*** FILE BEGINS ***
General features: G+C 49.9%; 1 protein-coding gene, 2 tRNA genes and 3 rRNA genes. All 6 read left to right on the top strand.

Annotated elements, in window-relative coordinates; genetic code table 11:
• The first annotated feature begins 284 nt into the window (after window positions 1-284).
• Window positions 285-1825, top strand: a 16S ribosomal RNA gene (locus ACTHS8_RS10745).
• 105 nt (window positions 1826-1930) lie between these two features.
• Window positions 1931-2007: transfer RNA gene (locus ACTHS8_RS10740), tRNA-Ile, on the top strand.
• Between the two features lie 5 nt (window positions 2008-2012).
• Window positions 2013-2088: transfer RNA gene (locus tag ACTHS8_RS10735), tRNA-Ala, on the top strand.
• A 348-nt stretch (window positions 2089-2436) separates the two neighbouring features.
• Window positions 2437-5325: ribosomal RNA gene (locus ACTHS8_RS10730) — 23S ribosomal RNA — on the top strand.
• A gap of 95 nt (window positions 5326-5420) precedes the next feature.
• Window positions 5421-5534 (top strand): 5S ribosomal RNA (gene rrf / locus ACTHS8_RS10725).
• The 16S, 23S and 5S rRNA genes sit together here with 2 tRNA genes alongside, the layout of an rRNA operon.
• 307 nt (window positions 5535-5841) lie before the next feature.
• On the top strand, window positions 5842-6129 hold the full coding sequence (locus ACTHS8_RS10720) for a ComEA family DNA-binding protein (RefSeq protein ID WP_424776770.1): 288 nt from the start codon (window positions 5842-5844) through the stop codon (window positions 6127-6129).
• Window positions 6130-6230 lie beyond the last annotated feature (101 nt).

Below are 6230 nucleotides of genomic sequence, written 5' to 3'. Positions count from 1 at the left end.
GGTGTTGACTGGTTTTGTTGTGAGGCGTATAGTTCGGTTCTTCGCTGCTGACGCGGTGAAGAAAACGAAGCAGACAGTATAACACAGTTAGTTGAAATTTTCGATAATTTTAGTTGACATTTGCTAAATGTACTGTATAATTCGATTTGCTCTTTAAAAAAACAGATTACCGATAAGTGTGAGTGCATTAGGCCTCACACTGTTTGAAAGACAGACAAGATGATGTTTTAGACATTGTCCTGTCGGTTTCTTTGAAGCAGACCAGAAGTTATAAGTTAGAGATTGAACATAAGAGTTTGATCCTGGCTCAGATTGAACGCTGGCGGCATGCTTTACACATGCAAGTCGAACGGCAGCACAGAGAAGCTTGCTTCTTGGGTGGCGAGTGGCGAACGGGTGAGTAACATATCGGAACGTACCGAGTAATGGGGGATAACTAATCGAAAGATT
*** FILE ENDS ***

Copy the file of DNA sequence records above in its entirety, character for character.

General features: G+C 49.9%; 1 protein-coding gene, 2 tRNA genes and 3 rRNA genes. All 6 read left to right on the top strand.

Annotated elements, in window-relative coordinates; genetic code table 11:
• The first annotated feature begins 284 nt into the window (after window positions 1-284).
• Window positions 285-1825, top strand: a 16S ribosomal RNA gene (locus ACTHS8_RS10745).
• 105 nt (window positions 1826-1930) lie between these two features.
• Window positions 1931-2007: transfer RNA gene (locus ACTHS8_RS10740), tRNA-Ile, on the top strand.
• Between the two features lie 5 nt (window positions 2008-2012).
• Window positions 2013-2088: transfer RNA gene (locus tag ACTHS8_RS10735), tRNA-Ala, on the top strand.
• A 348-nt stretch (window positions 2089-2436) separates the two neighbouring features.
• Window positions 2437-5325: ribosomal RNA gene (locus ACTHS8_RS10730) — 23S ribosomal RNA — on the top strand.
• A gap of 95 nt (window positions 5326-5420) precedes the next feature.
• Window positions 5421-5534 (top strand): 5S ribosomal RNA (gene rrf / locus ACTHS8_RS10725).
• The 16S, 23S and 5S rRNA genes sit together here with 2 tRNA genes alongside, the layout of an rRNA operon.
• 307 nt (window positions 5535-5841) lie before the next feature.
• On the top strand, window positions 5842-6129 hold the full coding sequence (locus ACTHS8_RS10720) for a ComEA family DNA-binding protein (RefSeq protein ID WP_424776770.1): 288 nt from the start codon (window positions 5842-5844) through the stop codon (window positions 6127-6129).
• Window positions 6130-6230 lie beyond the last annotated feature (101 nt).

Below are 6230 nucleotides of genomic sequence, written 5' to 3'. Positions count from 1 at the left end.
GGTGTTGACTGGTTTTGTTGTGAGGCGTATAGTTCGGTTCTTCGCTGCTGACGCGGTGAAGAAAACGAAGCAGACAGTATAACACAGTTAGTTGAAATTTTCGATAATTTTAGTTGACATTTGCTAAATGTACTGTATAATTCGATTTGCTCTTTAAAAAAACAGATTACCGATAAGTGTGAGTGCATTAGGCCTCACACTGTTTGAAAGACAGACAAGATGATGTTTTAGACATTGTCCTGTCGGTTTCTTTGAAGCAGACCAGAAGTTATAAGTTAGAGATTGAACATAAGAGTTTGATCCTGGCTCAGATTGAACGCTGGCGGCATGCTTTACACATGCAAGTCGAACGGCAGCACAGAGAAGCTTGCTTCTTGGGTGGCGAGTGGCGAACGGGTGAGTAACATATCGGAACGTACCGAGTAATGGGGGATAACTAATCGAAAGATT